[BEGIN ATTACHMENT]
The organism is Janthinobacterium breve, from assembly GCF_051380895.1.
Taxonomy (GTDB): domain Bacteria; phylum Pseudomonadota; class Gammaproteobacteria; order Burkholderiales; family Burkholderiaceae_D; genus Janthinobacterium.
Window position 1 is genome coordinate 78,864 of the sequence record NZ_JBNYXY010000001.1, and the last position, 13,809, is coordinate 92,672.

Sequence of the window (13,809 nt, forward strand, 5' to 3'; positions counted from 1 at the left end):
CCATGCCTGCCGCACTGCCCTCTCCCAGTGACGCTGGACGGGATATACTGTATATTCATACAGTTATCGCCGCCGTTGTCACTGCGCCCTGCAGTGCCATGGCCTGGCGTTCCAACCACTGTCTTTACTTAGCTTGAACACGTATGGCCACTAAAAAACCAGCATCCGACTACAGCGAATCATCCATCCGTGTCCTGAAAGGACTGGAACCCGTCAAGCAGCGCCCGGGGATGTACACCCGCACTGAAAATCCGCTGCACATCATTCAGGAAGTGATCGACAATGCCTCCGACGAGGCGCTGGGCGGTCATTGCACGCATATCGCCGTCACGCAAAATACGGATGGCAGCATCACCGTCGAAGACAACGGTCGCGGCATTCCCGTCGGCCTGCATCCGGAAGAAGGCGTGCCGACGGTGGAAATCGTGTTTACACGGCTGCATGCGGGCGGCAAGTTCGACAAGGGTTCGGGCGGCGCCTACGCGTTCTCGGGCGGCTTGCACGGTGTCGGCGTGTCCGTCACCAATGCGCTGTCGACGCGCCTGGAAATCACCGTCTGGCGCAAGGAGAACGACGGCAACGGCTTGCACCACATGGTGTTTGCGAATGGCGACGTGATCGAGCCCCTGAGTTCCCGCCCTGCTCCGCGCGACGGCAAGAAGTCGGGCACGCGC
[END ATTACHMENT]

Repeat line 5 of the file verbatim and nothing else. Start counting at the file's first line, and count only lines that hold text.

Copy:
CCATGCCTGCCGCACTGCCCTCTCCCAGTGACGCTGGACGGGATATACTGTATATTCATACAGTTATCGCCGCCGTTGTCACTGCGCCCTGCAGTGCCATGGCCTGGCGTTCCAACCACTGTCTTTACTTAGCTTGAACACGTATGGCCACTAAAAAACCAGCATCCGACTACAGCGAATCATCCATCCGTGTCCTGAAAGGACTGGAACCCGTCAAGCAGCGCCCGGGGATGTACACCCGCACTGAAAATCCGCTGCACATCATTCAGGAAGTGATCGACAATGCCTCCGACGAGGCGCTGGGCGGTCATTGCACGCATATCGCCGTCACGCAAAATACGGATGGCAGCATCACCGTCGAAGACAACGGTCGCGGCATTCCCGTCGGCCTGCATCCGGAAGAAGGCGTGCCGACGGTGGAAATCGTGTTTACACGGCTGCATGCGGGCGGCAAGTTCGACAAGGGTTCGGGCGGCGCCTACGCGTTCTCGGGCGGCTTGCACGGTGTCGGCGTGTCCGTCACCAATGCGCTGTCGACGCGCCTGGAAATCACCGTCTGGCGCAAGGAGAACGACGGCAACGGCTTGCACCACATGGTGTTTGCGAATGGCGACGTGATCGAGCCCCTGAGTTCCCGCCCTGCTCCGCGCGACGGCAAGAAGTCGGGCACGCGC